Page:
Auto Express says that the next-generation Ford Mustang will fall under the Blue Oval’s “One Ford” strategy. The cost-cutting plan means that, like with the new Fiesta and Focus, the Mustang will be designed to sell in multiple countries around the world with minimal changes.
The decision means the future Mustang, likely to bow by 2014, will reportedly be built in right-hand-drive form for export to the U.K., Japan, and Australia. As we previously reported, Ford is breaking with tradition and soliciting design input for the next Mustang from studios around the world, including those in Europe and Australia. Until now, the Ford Mustang has been styled exclusively by Ford’s American studios and for the American market. A more cohesive global image might help the car appeal to customers around the world.
The new Mustang’s introduction in 2014 would mark the 50th anniversary of the original Mustang. According to Auto Express, the new model will be more akin the original 1964 Mustang — it will be lighter and narrower than current models, while retaining the car’s signature design and aggressive appearance.
Under the hood, we’re told to expect a 2.5-liter four-cylinder EcoBoost engine with about 300 hp. Ford has never discussed such an engine, so it may be an all-new mill or merely a fanciful wish; however, plenty of rumors have circulated about the 3.5-liter EcoBoost V-6 finding its way into the Mustang. Traditionalists need not fret, as it’s reported that a range-topping 5.4-liter V-8 will offer 500 hp, up from the 412 hp dispensed by today’s 5.0-liter V-8. As with the current car, buyers will get a choice of six-speed manual and automatic transmissions.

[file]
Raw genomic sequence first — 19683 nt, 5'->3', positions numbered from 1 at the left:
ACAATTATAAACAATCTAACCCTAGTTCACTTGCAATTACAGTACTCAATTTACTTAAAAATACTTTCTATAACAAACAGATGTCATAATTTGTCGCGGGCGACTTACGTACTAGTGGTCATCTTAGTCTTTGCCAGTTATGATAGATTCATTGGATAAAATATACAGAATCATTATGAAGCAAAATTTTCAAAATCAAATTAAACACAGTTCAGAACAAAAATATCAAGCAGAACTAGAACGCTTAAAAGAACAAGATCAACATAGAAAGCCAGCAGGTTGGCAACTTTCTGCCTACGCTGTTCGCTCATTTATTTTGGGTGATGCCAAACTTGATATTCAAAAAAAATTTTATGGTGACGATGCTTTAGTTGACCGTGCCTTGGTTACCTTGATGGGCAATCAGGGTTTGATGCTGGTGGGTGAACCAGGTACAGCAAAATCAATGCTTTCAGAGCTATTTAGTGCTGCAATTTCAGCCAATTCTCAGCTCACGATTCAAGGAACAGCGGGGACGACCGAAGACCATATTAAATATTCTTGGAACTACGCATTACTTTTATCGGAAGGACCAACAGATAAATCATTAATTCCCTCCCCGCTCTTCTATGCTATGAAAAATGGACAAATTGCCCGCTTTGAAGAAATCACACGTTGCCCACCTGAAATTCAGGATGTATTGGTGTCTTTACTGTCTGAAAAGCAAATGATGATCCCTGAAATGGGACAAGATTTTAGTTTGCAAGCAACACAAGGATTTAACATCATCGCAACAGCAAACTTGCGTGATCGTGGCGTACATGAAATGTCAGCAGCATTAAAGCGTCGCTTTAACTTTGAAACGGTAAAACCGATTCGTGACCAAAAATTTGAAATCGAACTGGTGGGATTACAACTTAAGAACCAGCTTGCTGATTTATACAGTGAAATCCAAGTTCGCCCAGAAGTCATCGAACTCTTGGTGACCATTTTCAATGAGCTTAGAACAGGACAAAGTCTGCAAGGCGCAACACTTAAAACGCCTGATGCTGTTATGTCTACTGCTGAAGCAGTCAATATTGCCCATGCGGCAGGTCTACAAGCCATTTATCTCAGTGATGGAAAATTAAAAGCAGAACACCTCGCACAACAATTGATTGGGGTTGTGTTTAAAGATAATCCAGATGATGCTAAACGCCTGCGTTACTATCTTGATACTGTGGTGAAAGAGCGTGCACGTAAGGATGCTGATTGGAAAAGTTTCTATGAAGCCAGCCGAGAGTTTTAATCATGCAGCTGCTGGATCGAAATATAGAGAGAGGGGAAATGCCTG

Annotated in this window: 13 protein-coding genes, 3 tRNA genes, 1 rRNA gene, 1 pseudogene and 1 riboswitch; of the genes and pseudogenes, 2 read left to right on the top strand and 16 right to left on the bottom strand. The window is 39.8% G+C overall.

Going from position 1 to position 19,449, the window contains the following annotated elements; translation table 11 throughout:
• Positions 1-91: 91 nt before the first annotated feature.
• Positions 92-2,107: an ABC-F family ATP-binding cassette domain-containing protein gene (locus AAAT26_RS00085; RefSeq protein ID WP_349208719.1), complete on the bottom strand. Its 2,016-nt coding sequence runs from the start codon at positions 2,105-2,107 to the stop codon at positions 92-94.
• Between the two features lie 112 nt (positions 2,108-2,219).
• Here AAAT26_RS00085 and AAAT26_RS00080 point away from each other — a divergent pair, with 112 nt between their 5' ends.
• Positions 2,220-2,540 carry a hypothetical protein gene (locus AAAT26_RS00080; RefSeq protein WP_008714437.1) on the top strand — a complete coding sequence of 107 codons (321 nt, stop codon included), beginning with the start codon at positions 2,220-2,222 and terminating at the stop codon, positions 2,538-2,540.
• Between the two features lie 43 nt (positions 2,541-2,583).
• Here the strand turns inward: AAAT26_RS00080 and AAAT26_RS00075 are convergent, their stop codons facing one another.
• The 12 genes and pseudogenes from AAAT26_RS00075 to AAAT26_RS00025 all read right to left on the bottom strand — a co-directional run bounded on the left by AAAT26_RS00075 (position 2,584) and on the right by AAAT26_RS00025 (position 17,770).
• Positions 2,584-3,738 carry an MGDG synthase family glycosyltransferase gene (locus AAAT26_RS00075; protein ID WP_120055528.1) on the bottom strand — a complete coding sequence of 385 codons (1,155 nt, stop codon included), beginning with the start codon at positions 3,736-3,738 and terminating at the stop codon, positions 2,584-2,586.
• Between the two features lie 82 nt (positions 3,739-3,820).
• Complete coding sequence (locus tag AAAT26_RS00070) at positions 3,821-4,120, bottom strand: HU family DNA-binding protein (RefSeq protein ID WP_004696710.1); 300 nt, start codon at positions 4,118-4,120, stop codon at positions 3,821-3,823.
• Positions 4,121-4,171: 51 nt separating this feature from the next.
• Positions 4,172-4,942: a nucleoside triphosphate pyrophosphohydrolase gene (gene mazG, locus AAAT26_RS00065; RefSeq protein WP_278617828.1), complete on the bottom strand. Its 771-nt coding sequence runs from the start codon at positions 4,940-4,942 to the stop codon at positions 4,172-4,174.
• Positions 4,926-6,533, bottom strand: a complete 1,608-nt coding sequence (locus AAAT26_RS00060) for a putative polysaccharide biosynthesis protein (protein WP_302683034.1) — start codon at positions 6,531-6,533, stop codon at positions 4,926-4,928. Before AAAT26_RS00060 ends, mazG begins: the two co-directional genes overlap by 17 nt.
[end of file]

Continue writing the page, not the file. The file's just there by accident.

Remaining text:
The report also suggests the next Mustang will adopt an independent rear suspension layout, which should improve handling and ride quality; the Mustang currently uses an outdated live axle setup. The car’s main competitor, the Chevrolet Camaro, rides on independent suspension, so it seems logical that Ford would want to bring its pony car up to snuff with its bowtie-badged rival.
Auto Express posits that the car will compete in the U.K. with the BMW 3 Series and Audi A5 coupes– neither of which are direct competitors for the current car, but which could foretell an improvement in cabin quality and luxury for the new Mustang. In making it a global car, Ford is said to be improving the car’s interior fit-and-finish.
If Ford is considering building right-hand-drive versions of the Mustang, it must have a solid business case for selling the new car overseas. Doing so would drastically increase the pony car’s sales, as well as spreading Ford’s iconic performance machine around the globe. We’re looking forward to hearing the official word from Ford as the next Mustang approaches production.
Source: Auto Express